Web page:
Another famous Cotswold village about which I knew nothing is Painswick. I am beginning to think that I am clueless about my own country! Even so, I managed to get us there (even if a little GPS assistance was involved).
Painswick is another of those old towns that boomed in a time before industrialization when the local production and access to a river meant it was well suited to commerce. Apparently the town flourished in more than one area if the local signs are anything to go by but if you want to know the details, Google will be more helpful to you than I. The town has an interesting selection of old buildings a winding streets but the area that was of most interest to me was around the church.
As befits a community that had a lot of cash, they had a big church. The idea of buying your way into heaven has obviously been around a long time! While the church is impressive, what really catches the eye is the topiary collection in the churchyard. There are many yew trees that have been trimmed and shaped together over a long period of time. The result is many shapes and archways across the paths all formed from the trees. The town may not be the booming center it once was but it still knows how to take care of itself and these displays really impress.
The rest of the town is worth a wander around too and that is what we did for a couple of hours. If you are in the area, pay it a visit. Then you will know as much about it as me!
Nancy had looked at some possible places to visit while we were in the Cotswolds and one of them was Bibury. I had never heard of the place but it turns out that this is one of the most photographed places in the UK. I guess I should have known about it but I didn’t. The photogenic area is a row of old cottages that are down near the river. We certainly took a look but we also wandered around the rest of the village which is pretty without needing the most visited sections.
The heart of the village is the church. It was a pretty nice looking building but surrounded by some places that were either not too appealing or were being rebuilt and were covered in scaffolding. A little careful angling meant I could avoid the worst of the backgrounds. The graveyard was also an interesting place to look around and see just how old some of the grave were.
We did return to the most visited part of the village. Coach loads of people would show up every once in a while so we did our best to avoid them and find times when they weren’t filling up the view. Also, it was an effort to try and minimize the cars in the shot. When you live in an old home, you don’t have parking included. Therefore, you park outside your house. Perfectly reasonable for the homeowner but having colorful modern cars is not what you want when taking a picture of centuries old buildings!
I can certainly see why the place is so popular with the tourists. It really is about as typical of an English country village. No idea why I had never heard of it but now I have so all is good.
One of our transit days in the UK had us moving from the Cotswolds back to Surrey for my Dad’s birthday party. En route, we decided to take a detour to an old favorite location of ours. When we lived in Sussex, we were not too far from Sheffield Park. This is an estate that has been divided up with the National Trust owning the gardens and parkland and the house being privately owned. The gardens are a delight to visit.
Over many years, a collection of different botanical species have been cultivated at the gardens so they have a great diversity of plants and trees including some sequoias. The gardens are built around a series of lakes that make the whole place look just gorgeous. Some of the older trees are really solid and gnarly looking. Nancy thought it looked like something from the Wizard of Oz. One of the National Trust guys told us to look for a spot that had a great view back up the lakes to the house. It took a bit of searching since the tree cover is quite dense but we found it. It was certainly a nice view.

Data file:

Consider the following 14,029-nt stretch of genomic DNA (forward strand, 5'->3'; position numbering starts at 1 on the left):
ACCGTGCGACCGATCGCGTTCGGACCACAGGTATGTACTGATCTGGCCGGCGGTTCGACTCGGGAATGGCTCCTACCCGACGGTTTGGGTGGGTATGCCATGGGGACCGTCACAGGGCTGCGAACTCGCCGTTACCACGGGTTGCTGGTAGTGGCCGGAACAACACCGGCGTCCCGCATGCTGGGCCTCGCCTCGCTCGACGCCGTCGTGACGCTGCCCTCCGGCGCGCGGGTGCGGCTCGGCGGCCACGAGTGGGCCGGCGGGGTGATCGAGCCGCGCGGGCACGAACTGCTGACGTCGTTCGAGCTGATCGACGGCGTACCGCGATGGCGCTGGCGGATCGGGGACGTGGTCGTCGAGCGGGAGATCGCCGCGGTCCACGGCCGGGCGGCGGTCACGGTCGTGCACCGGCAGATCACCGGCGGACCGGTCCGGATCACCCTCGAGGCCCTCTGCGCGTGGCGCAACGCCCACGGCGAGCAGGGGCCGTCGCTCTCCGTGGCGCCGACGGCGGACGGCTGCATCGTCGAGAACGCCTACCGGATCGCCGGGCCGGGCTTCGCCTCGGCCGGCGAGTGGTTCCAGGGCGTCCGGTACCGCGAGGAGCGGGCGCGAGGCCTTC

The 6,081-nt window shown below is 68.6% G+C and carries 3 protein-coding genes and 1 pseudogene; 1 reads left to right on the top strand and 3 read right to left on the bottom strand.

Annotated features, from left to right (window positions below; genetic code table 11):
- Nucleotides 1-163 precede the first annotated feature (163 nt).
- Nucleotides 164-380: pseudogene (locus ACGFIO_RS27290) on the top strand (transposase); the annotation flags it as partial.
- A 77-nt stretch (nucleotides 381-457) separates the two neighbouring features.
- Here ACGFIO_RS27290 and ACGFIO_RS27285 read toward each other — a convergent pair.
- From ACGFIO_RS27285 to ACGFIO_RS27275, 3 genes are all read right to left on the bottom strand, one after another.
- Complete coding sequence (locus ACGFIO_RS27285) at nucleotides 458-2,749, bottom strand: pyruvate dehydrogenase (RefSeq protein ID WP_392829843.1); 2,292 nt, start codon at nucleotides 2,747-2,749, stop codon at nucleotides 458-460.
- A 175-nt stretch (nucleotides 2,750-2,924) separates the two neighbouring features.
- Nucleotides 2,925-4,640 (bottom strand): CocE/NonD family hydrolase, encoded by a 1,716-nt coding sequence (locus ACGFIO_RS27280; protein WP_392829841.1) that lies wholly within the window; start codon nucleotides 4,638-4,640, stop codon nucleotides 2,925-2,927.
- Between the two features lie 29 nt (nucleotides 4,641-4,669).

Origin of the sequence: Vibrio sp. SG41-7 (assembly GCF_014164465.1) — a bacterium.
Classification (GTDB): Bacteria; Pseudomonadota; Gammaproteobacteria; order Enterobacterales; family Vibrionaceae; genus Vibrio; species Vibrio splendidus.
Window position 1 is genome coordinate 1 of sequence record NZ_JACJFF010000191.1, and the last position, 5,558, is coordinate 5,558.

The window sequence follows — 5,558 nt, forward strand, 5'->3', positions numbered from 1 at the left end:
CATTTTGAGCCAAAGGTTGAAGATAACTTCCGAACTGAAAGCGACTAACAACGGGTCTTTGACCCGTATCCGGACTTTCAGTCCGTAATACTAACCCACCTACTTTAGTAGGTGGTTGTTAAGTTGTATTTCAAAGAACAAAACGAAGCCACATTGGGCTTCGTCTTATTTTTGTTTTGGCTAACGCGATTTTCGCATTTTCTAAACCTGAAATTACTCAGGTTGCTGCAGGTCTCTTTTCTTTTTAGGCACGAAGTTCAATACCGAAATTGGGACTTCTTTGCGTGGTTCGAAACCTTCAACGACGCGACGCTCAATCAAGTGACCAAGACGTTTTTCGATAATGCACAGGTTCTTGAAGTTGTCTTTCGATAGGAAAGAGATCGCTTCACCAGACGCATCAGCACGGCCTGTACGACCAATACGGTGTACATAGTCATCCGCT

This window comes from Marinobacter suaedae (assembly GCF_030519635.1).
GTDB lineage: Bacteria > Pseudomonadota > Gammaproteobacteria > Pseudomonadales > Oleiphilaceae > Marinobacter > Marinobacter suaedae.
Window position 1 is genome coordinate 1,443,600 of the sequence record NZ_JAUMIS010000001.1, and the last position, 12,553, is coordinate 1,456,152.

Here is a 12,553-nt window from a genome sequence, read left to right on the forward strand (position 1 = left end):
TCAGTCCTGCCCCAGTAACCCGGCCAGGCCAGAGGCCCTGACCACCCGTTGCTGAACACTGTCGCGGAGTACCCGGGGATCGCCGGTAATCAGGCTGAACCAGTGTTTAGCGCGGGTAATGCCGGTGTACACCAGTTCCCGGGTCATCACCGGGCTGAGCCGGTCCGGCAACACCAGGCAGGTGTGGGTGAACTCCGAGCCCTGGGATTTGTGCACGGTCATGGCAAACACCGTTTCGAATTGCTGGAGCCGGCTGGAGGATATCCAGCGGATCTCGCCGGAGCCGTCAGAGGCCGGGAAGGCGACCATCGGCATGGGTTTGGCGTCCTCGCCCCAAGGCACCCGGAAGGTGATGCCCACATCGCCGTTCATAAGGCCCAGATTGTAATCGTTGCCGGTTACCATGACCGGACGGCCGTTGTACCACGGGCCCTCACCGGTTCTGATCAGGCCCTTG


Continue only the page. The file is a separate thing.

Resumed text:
Great to get back to this place after being away for so long and to see it on a lovely day was even better. If you are ever thinking of visiting, they apparently have a nice day trip from London to get there. You can take the normal train to East Grinstead and from there the Bluebell Railway runs a steam service to Sheffield Park. A shuttle from the station operates on busy day but it is not a long walk if not. Not done this myself but it sounds like a nice way to make a day trip of the whole thing.
Our stay in the Cotswolds needed a base and Burford was the place we chose. It is Oxfordshire rather than Gloucestershire but just about sneaks in on the edge of an area that I don’t think has a hard boundary anyway. Burford is an old market town and looks just like you would expect a Cotswold town to look. The buildings are all Cotswold stone and fit your image of what you would want. Apart from providing a nice location and a great hotel, it also provided the opportunity to take some walks without having to drive anywhere.
One walk we took was a loop starting and finishing at the hotel. It was a lovely day for a walk (and not just because I could see Hercules and A330s flying from nearby RAF Brize Norton in the distance!). The sun also seemed to be attracting a large number of pheasants. Every time we came around a corner, there seemed to be more pheasants hanging out in our path.
The walk provided a variety of sights as we went. Some wide open hillsides which had been harvested so were easy to cross, wooded areas, small valleys with trees either side and riverside sections meant the outing was constantly interesting. We saw some very old churches, some long views and a selection of wildlife.
The river had swans and geese that were interested in our presence and one section of the footpath included some young cattle. They were not huge since they were young but young cattle are still pretty chunky. While they were busy eating, we appeared to be of no interest. However, once we got a little closer, they got curious and came to greet us. We took a little care since, while they were not going to harm us, they can push you around without realizing it.
The last part of the walk brought us back in through the village and to the hotel. Given how much we were eating and drinking on this trip, it was a good thing to get some exercise in at last!